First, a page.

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Bark Crab Spider (Bassaniana versicolor)


Detailing the physical features, habits, territorial reach and other identifying qualities of the Bark Crab Spider



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Image Credit: Arch Baker
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Image Credit: Arch Baker
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Image Credit: C. Wilson taken in Bailey, CO
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The long and thick front pairs of legs on the Bark Crab Spider help explain part of this arachnid's name.



Updated: 01/26/2021; Authored By Staff Writer; Content ©www.InsectIdentification.org
When moving, Bark Crab Spiders resemble a crab by walking sideways or backwards as well as forward. The long front pairs of legs are helpful in restraining insect prey while it is bitten. The black spider is covered in light brown or ivory speckles. The speckling patterns vary between species. It may allow the spider to more closely resemble bird droppings or variations in tree bark coloring, making it easier to catch unsuspecting insects. The abdomen is wide and flat.

Bark Crab Spiders do not bark. They silently roam the exterior of trees, searching for insects to eat. Bark Crab Spiders are usually found in woods, forests and parks on tree bark, though they also include short plants, the forest floor, and areas under stones and dead wood as part of their hunting ground. They are active hunters and do not spin webs for ensnaring prey. Spider silk for this species may be mostly reserved for courting, where males adorn prospective females with strands of silk.




General Characteristics
Capability, Shape, Texture/Pattern, Benefits, Dangers
Fast insect icon


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Taxonomic Hierarchy
Species Breakdown
Kingdom: Animalia
  Phylum: Arthropoda
    Class: Arachnida
      Order: Araneae
        Family: Thomisidae
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          Genus: Bassaniana
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            Species: versicolor
Identifying Information
Size, Colors, Features
Scientific Name: Bassaniana versicolor
Category: Spider
Size (Adult; Length): 4mm to 7mm (0.15" to 0.27")
Colorwheel Graphic Colors: black, tan
Descriptors: crab, fast, wide, speckled
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Relative Size Comparison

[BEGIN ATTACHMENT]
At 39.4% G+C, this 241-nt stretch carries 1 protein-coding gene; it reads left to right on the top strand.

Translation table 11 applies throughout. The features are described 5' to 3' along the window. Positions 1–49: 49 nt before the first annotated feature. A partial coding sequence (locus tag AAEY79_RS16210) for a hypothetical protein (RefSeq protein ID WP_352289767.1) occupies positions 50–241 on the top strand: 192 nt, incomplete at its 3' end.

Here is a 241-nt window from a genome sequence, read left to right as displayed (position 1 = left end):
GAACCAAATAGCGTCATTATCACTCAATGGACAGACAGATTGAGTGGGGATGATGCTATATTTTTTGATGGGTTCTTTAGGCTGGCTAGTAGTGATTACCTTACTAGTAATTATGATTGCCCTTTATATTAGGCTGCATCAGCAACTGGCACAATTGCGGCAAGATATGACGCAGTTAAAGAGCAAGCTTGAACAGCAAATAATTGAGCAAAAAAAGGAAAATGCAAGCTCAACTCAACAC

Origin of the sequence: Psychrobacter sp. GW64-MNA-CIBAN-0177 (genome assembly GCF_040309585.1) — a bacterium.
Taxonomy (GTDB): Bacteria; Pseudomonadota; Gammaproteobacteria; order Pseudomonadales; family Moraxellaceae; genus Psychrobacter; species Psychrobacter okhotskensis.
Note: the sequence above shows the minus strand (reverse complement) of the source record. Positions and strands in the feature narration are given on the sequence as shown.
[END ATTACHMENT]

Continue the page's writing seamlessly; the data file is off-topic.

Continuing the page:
Typical Size Between 4mm (0.2in) and 7mm (0.3in)
Lo: 4mm
Md: 5.5mm
Hi: 7mm
Territorial Map*
U.S., Canada, and Mexico
State of Alabama graphic
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State of New Jersey graphic
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Canadian territory of Alberta graphic
Canadian territory of British Columbia graphic
Canadian territory of Manitoba graphic
Canadian territory of New Brunswick graphic
Canadian territory of Newfoundland and Labrador graphic
Canadian territory of Ontario graphic
Canadian territory of Quebec graphic
Canadian territory of Saskatchewan graphic
Territory map graphic of the country of Mexico
Contiguous United States shape map layer graphic
Alaska  
Hawaii  
Prince Edward Is.  
* MAP NOTES: The territorial heat map above showcases (in red) the states and territories of North America where the Bark Crab Spider may be found (but is not limited to). This sort of data is useful when attempting to see concentrations of particular species across the continent as well as revealing possible migratory patterns over a species' given lifespan. Some insects are naturally confined by environment, weather, mating habits, food resources and the like while others see widespread expansion across most, or all, of North America. States/Territories shown above are a general indicator of areas inhabited by the Bark Crab Spider. Insects generally go where they please, typically driven by diet, environmental changes, and / or mating habits.

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